The Flockey, 13 August 1777, The Defeat of the Tory uprising in the Schoharie Valley.
By: Gavin K. Watt
The campaign of 1777 proved to be the turning point of the American Revolution. Two British expeditions invaded upper New York State from Canada. From Montreal, General John Burgoyne's Grand Army of 7,500 British and German Regulars, Tory Provincials, Canadiens and nine hundred Canada and Lakes Indians struck south on Lake Champlain. To everyone's astonishment, the 'impregnable' fortress of Ticonderoga quickly fell to Burgoyne. Then, in rapid order, the United States Army abandoned a series of New York's frontier posts on the Hudson River. Burgoyne seemed poised to take Albany.
While these critical events were underway, a secret network of Mohawk region Tories made an attempt to seize control of the Schoharie Valley.
This book tells how a Troop of the Second Regiment of Continental Light Dragoons defeated the Tories and Indians during the Schoharie Valley uprising in an action known as The Flockey
111 pages. Softcover (perfectbound) 6 X 9. Illustrated, maps, footnotes, index.
Revised edition, Global Heritage Press, Milton 2013 (CD 2013)
- Chapter One - The Rebellion South of the Mohawk
- Chapter Two - The Tories Rise Up
- Appendices (lists)
- Loyalists with McDonald and Crysler
- Schoharie Indians
- Schoharie Whigs
- Continental Light Dragoons
- The Schoharie Valley and surrounding country
- The Tory Threat to the Schoharie Valley
- The Tory Uprising, Scenes of Action
REVIEWS AND COMMENTS
Peter W. Johnson, UE. The Loyalist Gazette, UELAC (2002)
As recently as the Fall 2001 Gazette, Gavin Watt's and James Morrison's The British Campaign of 1777 was reviewed. Now, less than a year later, we have an embarrassment of riches
There's a certain sense of dread and doom as one reads through this trilogy, especially the most recent two. It's based on our identification as Loyalist descendants with the hopes and aspirations of those desperate Loyal Americans as the 1777 campaign unfolded. With hindsight, we know that tragedy awaits these people. These are generally not happy stories.
Let's deal with The Flockey first. Certainly everyone's first question is going to concern the book title. The main skirmish in the uprising took place in brush and trees, of the fiat, swampy base below the slope fronting Crysler's. This wetland gave the skirmish its name, the Flockey or "die Flache". (p.82)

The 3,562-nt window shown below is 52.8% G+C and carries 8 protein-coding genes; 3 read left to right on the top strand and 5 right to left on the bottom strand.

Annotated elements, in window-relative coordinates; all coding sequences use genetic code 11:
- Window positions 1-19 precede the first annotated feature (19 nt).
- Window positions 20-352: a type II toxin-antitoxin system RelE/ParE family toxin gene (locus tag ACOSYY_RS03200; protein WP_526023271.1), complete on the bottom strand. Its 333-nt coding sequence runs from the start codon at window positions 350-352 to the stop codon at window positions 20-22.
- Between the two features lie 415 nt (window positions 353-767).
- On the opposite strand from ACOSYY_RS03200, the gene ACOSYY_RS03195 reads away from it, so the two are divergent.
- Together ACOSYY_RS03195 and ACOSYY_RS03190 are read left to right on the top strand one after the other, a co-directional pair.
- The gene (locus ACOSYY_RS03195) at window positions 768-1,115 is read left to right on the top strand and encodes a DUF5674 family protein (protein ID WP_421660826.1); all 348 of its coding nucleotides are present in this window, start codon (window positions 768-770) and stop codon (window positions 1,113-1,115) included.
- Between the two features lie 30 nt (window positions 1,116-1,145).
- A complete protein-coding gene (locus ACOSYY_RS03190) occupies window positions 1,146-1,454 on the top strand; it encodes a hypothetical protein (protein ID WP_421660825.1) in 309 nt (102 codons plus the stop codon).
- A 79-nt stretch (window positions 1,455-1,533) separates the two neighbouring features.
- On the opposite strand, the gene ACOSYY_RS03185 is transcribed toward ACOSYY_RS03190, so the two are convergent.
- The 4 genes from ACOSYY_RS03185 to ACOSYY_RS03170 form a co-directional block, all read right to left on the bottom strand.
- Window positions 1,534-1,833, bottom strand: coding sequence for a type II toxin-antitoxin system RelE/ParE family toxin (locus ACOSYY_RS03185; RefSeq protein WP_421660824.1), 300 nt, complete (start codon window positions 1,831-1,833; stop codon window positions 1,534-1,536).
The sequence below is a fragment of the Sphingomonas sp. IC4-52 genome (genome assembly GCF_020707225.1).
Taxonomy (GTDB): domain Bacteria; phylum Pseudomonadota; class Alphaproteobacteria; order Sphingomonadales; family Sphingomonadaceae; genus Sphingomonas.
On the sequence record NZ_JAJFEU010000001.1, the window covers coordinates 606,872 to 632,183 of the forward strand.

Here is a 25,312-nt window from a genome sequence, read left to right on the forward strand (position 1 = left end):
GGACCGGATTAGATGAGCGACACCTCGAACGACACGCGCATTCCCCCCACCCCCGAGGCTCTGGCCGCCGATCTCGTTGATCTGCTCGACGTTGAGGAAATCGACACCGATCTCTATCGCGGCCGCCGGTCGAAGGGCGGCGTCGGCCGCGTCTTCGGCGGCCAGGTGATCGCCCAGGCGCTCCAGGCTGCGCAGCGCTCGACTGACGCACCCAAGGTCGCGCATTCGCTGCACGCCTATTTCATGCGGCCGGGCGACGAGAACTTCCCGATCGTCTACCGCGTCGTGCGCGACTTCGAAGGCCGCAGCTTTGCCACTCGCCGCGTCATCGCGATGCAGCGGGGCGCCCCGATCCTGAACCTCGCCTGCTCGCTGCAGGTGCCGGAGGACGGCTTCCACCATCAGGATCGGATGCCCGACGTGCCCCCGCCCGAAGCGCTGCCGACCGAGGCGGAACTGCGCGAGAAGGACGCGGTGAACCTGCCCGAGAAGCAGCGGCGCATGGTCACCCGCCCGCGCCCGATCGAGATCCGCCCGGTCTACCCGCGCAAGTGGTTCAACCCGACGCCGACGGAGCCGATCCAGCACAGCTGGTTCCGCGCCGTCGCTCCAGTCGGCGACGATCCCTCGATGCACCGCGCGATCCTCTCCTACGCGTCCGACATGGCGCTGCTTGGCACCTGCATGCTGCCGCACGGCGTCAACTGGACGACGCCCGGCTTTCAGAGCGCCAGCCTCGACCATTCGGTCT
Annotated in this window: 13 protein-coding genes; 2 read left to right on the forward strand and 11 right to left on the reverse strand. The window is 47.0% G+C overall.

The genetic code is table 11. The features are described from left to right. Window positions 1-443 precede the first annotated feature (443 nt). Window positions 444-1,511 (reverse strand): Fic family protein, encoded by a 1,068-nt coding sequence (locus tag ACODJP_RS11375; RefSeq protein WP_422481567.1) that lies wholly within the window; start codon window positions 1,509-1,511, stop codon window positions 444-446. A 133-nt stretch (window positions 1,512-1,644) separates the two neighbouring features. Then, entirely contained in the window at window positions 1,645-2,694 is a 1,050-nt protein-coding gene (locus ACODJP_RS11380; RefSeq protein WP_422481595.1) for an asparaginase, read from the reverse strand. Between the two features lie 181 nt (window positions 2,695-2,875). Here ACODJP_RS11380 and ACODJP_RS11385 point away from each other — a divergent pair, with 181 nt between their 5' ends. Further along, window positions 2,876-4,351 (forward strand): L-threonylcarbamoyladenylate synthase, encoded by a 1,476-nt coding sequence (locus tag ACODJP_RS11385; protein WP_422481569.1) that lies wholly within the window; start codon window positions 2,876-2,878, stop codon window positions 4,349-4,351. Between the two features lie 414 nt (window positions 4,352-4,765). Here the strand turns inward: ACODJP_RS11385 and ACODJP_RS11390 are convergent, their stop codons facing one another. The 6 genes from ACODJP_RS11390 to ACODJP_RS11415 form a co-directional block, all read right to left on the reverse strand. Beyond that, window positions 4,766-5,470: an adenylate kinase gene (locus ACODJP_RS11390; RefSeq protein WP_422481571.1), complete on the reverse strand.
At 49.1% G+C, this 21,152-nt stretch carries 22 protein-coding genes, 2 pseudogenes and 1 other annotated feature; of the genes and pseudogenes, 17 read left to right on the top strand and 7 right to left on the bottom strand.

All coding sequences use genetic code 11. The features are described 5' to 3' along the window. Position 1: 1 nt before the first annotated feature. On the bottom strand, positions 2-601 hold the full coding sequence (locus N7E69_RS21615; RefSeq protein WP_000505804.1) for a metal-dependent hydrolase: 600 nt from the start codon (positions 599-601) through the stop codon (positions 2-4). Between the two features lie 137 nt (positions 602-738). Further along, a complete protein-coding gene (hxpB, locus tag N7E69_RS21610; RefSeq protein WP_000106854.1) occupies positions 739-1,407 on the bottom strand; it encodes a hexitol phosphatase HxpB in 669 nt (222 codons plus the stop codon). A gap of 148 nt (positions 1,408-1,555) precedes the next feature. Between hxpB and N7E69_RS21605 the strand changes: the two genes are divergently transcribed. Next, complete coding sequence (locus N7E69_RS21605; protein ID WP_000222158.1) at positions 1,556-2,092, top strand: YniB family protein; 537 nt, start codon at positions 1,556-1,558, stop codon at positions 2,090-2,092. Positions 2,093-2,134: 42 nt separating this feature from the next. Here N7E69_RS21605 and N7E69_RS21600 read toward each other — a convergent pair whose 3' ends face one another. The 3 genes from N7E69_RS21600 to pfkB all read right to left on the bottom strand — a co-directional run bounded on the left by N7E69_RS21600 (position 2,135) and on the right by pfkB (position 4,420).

With the hope for success in the Burgoyne campaign in the east, and more especially the expected success of the St. Leger campaign in taking Ft. Stanwix, and then into the Mohawk Valley, the many Loyalists in the Schoharie Valley felt that the time was right to stage their own uprising against the Rebel oppressors. Indeed, Loyalist sentiment in the Valley was so strong, that for a time it appeared this uprising might succeed, but the untimely arrival of Continental Light Dragoons put an end to the Loyalist hopes.
The Flockey is a slim volume, quick reading and dramatic. You will find a number of familiar Loyalist names, and certainly Crysler is one that stands out. Gavin could not fit this event into the two larger books, but he felt that it was incident of such interest and importance, (especially to those with family ties to the area), that it deserved publication. You will agree.
[A] core collection must include Gavin Watt's trilogy: The British Campaign of 1777, The Flockey, and Rebellion In The Mohawk Valley.
Tom Fleming, The American Revolution Round Table (2003)
Tom Fleming reviewed The Flockey by Gavin K. Watt, a Canadian historian who specializes in loyalism in New York state. The book expands a shorter book by John Hayes on an American cavalry attack on a group of loyalists who had laid an ambush in the Flockey, a wetlands in the Scoharie Valley. Watt portrays many other aspects of this loyalist revolt, which was tied into St. Leger's invasion in 1777 and the siege of Fort Stanwix. Tom found the book almost as incoherent as the uprising, with bits of pieces of violence exploding all over the map. Most of the fighting fell to local militia, who were frequently intimidated or outnumbered. Swirling through the chaos was Joseph Brant and his Indian raiders. Eventually, the revolt fizzled, along with St. Leger's siege and Burgoyne's invasion. But it was tumultuous while it lasted, full of vivid confrontations in which neighbors warned neighbors to clear out or else and got warned in return when enough militia from one side or the other were a temporary majority.
Terry Holmes, The Bold Highlander.
I don't know if you've ever read them, but if you get a chance find copies of:
Rebellion in the Mohawk Valley: the St. Leger Expedition of 1777
The Flockey: the Defeat of the Tory uprising in the Schoharie Valley and my personal favorite:
The Burning of the Valleys: Daring Raids from Canada against the New York Frontier in the Fall of 1780
All three are authored by Gavin K. Watt, noted Canadian historian of the Loyalist cause, and founder of the BAR's KRRNY.
Their all great, but I really like Burning of the Valleys, almost entirely a Loyalist operation with units such as the King's Yorkers, Butler's Rangers, Brant's Volunteers, the King's Rangers, and the 84th RoF, as well as elements of Jaegers, the 8th (Kings) Regt, etc were all involved. Anyhow, check them out if you can.